Interference Management in MIMO Wireless Networks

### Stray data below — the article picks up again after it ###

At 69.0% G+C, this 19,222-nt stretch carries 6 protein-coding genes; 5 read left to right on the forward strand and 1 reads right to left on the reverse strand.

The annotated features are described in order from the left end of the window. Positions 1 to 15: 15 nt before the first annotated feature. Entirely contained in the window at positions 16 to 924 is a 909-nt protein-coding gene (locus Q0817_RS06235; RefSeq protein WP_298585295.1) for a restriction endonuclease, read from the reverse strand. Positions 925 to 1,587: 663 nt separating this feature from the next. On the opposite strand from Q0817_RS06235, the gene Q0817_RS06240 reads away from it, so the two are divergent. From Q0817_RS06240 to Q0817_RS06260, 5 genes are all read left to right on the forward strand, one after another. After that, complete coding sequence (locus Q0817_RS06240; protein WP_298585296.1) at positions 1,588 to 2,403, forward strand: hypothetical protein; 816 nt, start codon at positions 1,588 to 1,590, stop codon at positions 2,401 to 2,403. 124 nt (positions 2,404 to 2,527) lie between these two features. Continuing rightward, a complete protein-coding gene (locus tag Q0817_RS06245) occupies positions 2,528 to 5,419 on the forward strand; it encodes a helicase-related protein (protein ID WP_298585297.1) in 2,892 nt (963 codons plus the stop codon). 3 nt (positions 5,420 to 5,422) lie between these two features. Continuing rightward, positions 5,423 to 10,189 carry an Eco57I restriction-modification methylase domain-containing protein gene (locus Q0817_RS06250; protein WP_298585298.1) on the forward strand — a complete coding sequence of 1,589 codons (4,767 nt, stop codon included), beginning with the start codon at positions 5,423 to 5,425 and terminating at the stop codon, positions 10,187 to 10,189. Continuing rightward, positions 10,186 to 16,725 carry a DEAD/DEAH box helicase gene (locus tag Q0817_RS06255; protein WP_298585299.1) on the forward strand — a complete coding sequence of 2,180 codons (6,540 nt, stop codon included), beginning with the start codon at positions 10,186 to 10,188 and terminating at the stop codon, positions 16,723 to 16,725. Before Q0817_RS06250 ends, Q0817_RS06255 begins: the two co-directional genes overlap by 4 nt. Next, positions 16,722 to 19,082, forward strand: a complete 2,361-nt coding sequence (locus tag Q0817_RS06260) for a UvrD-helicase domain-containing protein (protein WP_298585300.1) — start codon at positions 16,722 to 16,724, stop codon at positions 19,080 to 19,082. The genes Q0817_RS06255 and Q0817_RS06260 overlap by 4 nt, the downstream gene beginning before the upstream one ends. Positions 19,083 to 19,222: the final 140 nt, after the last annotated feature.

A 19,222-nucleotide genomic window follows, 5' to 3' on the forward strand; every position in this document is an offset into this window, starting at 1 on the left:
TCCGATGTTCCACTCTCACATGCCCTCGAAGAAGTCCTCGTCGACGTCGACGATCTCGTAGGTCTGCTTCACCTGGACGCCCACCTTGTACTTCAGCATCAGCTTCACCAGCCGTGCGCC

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The scarce and overpopulated radio spectrum is going to present a major barrier to the growth and development of future wireless networks. As such, spectrum sharing seems to be inevitable to accommodate the exploding demand for high data rate applications. A major challenge to realizing the potential advantages of spectrum sharing is interference management. This thesis deals with interference management techniques in noncooperative networks. In specific, interference alignment is used as a powerful technique for interference management. We use the degrees of freedom (DoF) as the figure of merit to evaluate the performance improvement due to the interference management schemes. This dissertation is organized in two parts. In the first part, we consider the K-user multiple input multiple output (MIMO) Gaussian interference channel (IC) with M antennas at each transmitter and N antennas at each receiver. This channel models the interaction between K transmitter-receiver pairs sharing the same spectrum for data communication. It is assumed that the channel coefficients are constant and are available at all nodes prior to data transmission. A new cooperative upper-bound on the DoF of this channel is developed which outperforms the known bounds. Also, a new achievable transmission scheme is provided based on the idea of interference alignment. It is shown that the achievable DoF meets the upper-bound when the number of users is greater than a certain threshold, and thus it reveals the channel DoF. In the second part, we consider communication over MIMO interference and X channels in a fast fading environment. It is assumed that the transmitters obtain the channel state information (CSI) after a finite delay which is greater than the coherence time of the channel. In other words, the CSI at the transmitters becomes outdated prior to being exploited for the current transmission. New transmission schemes are proposed which exploit the knowledge of the past CSI at the transmitters to retrospectively align interference in the subsequent channel uses. The proposed transmission schemes offer DoF gain compared to having no CSI at transmitters. The achievable DoF results are the best known results for these channels. Simple cooperative upper-bounds are developed to prove the tightness of our achievable results for some network configurations.